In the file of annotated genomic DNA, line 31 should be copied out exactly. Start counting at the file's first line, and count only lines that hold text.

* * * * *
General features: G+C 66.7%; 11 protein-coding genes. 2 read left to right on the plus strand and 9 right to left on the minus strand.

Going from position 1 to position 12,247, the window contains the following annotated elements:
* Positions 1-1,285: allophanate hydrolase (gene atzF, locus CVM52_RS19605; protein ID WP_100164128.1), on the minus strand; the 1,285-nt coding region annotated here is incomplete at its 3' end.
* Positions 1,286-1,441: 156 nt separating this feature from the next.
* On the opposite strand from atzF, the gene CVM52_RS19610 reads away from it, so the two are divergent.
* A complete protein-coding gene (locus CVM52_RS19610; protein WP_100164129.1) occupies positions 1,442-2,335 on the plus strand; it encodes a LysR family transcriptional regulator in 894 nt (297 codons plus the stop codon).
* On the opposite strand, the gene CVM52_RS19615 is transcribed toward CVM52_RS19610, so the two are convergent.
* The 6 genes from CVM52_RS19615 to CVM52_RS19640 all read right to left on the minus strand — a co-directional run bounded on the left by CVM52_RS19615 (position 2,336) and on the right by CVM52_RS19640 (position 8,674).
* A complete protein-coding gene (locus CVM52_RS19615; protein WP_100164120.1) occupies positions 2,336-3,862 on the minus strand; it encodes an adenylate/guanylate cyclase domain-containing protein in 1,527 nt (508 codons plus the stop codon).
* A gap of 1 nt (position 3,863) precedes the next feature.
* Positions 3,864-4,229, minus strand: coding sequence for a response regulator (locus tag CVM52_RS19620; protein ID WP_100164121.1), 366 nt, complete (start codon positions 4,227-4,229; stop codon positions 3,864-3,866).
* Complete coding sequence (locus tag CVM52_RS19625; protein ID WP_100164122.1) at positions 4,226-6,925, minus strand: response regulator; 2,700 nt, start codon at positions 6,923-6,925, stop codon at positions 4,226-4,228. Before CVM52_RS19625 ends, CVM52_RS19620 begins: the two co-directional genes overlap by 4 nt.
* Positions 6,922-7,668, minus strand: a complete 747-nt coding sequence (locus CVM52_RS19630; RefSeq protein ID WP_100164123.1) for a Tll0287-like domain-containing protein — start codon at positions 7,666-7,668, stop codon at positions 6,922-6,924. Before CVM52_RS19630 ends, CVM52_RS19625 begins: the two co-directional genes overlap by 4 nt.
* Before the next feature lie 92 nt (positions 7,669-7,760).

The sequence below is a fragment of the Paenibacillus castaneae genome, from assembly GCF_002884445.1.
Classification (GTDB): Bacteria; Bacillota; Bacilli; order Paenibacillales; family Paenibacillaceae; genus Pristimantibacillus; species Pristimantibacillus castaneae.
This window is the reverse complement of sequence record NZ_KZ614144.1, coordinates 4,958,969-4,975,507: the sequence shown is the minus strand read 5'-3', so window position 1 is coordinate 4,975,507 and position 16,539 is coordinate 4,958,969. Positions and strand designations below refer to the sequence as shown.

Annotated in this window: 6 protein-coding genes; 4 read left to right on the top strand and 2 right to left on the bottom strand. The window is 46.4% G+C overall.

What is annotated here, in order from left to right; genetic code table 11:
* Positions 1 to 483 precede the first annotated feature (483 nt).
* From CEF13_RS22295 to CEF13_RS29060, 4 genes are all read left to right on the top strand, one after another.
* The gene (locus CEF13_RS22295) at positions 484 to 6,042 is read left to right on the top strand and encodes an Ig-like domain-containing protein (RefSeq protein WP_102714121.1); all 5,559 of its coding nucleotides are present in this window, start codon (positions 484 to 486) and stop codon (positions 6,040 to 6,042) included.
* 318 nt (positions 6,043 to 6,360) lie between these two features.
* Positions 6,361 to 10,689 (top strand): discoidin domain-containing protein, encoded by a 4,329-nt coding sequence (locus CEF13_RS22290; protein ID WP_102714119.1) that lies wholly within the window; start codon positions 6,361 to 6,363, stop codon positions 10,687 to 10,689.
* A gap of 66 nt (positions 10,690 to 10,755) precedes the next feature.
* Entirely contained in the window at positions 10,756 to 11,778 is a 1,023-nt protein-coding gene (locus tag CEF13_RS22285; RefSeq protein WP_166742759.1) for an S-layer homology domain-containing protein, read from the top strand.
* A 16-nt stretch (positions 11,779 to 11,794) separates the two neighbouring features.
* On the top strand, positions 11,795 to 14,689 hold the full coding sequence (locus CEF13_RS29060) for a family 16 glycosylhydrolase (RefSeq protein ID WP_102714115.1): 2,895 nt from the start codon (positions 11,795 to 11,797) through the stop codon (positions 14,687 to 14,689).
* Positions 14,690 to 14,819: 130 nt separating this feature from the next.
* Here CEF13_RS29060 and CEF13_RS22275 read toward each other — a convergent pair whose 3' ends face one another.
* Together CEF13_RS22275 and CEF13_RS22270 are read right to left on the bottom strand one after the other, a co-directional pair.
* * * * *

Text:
* Together CEF13_RS22275 and CEF13_RS22270 are read right to left on the bottom strand one after the other, a co-directional pair.